Table of Contents: Introduction

Chapter 1 The Consequences of Business group Membership: A Review of the Literature
1.1 Introduction
1.2 Benefits and Costs Associated with Business Group Affiliation
1.2.1 Alleviation of Market Imperfections
1.2.2 Enhanced Access to External Capital Markets
1.2.3 Provision of Mutual Insurance
1.2.4 Agency Problems
1.2.5 Political Rent-seeking
1.2.6 Market Power
1.3 Business Group Performance
1.3.1 Profitability
1.3.2 Innovation
1.4 Conclusion

Chapter 2 Cash Holdings and Business Group Membership
2.1 Introduction
2.2 Cash Policy and Business Groups
2.2.1 Hypotheses
2.2.2 Firm-Specific Determinants of Cash
2.2.3 Group-Specific Variables
2.3 Sample and Descriptive Statistics
2.3.1 Sample Selection
2.3.2 Univariate Statistics
2.4 Regression Results
2.5 Conclusion

Chapter 3 Affiliates’ Bank Debt Policy: Does Parent Firm Nationality Matter?
3.1 Introduction
3.2 Related Literature and Hypotheses development
3.2.1 Geographical and Cultural Distance
3.2.2 The Institutional Environment of the Parent Firm
3.3 Methodology and Data
3.3.1 Measuring Private Affiliates’ Bank Financing
3.3.2 Sample Selection and Descriptive Statistics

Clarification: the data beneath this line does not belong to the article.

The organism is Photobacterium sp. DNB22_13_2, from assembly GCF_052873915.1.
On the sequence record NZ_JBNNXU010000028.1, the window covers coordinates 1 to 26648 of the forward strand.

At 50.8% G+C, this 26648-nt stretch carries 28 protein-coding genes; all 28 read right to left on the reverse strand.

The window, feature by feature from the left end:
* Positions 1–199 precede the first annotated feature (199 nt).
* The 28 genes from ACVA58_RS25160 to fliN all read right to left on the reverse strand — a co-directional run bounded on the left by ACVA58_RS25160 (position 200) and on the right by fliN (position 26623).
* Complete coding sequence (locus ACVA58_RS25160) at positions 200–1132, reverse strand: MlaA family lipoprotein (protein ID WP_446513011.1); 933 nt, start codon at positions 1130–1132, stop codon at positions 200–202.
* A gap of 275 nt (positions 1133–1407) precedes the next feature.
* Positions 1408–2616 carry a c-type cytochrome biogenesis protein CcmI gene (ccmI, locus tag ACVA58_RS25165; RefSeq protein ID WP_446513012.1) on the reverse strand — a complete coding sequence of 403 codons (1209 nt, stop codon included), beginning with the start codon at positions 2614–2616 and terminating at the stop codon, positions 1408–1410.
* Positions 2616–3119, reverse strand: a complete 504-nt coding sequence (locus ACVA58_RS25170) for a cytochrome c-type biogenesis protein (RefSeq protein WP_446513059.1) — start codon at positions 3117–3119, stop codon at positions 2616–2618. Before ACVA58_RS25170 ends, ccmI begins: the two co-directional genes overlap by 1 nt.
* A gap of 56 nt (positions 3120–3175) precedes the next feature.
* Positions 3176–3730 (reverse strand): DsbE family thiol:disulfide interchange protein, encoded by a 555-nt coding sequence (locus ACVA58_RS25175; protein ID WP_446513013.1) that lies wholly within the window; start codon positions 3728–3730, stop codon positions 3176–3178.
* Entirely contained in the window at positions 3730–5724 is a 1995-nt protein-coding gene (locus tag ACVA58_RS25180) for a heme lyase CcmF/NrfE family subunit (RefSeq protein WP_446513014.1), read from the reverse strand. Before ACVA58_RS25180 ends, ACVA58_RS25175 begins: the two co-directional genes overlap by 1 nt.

3.4 Main Results
3.4.1 Firm- and Group-Level Determinants of Bank Debt
3.4.2 Parent Firms’ Home Country Effects: Distance and the Legal Environment
3.4.3 Additional Tests and Robustness
3.5 Conclusion

Chapter 4 The External Debt Policies of Affiliated Firms: The Value Added of the Parental Listing Status
4.1 Introduction
4.2 Related Literature and Hypotheses Development
4.2.1 Stock Listing and Debt Financing
4.2.2 Affiliates’ External Target Leverage Ratios and the Parent Firm’s Listing Status
4.2.3 Affiliates’ Short Term External Leverage Adjustments and the Parent Firms’ Listing Status
4.3 Sample Selection
4.4 Method & Results
4.4.1 Variable Definitions and Descriptive Statistics
4.4.2 Affiliates’ External Leverage Target Ratios
4.4.3 Determinants of External Leverage Adjustments
4.5 Conclusion

General Conclusion
Publication status: published
KU Leuven publication type: TH
Appears in Collections:Research Center Finance, Leuven
Department of Financial Management, Campus Carolus Antwerp
Faculty of Economics and Business (FEB) - miscellaneous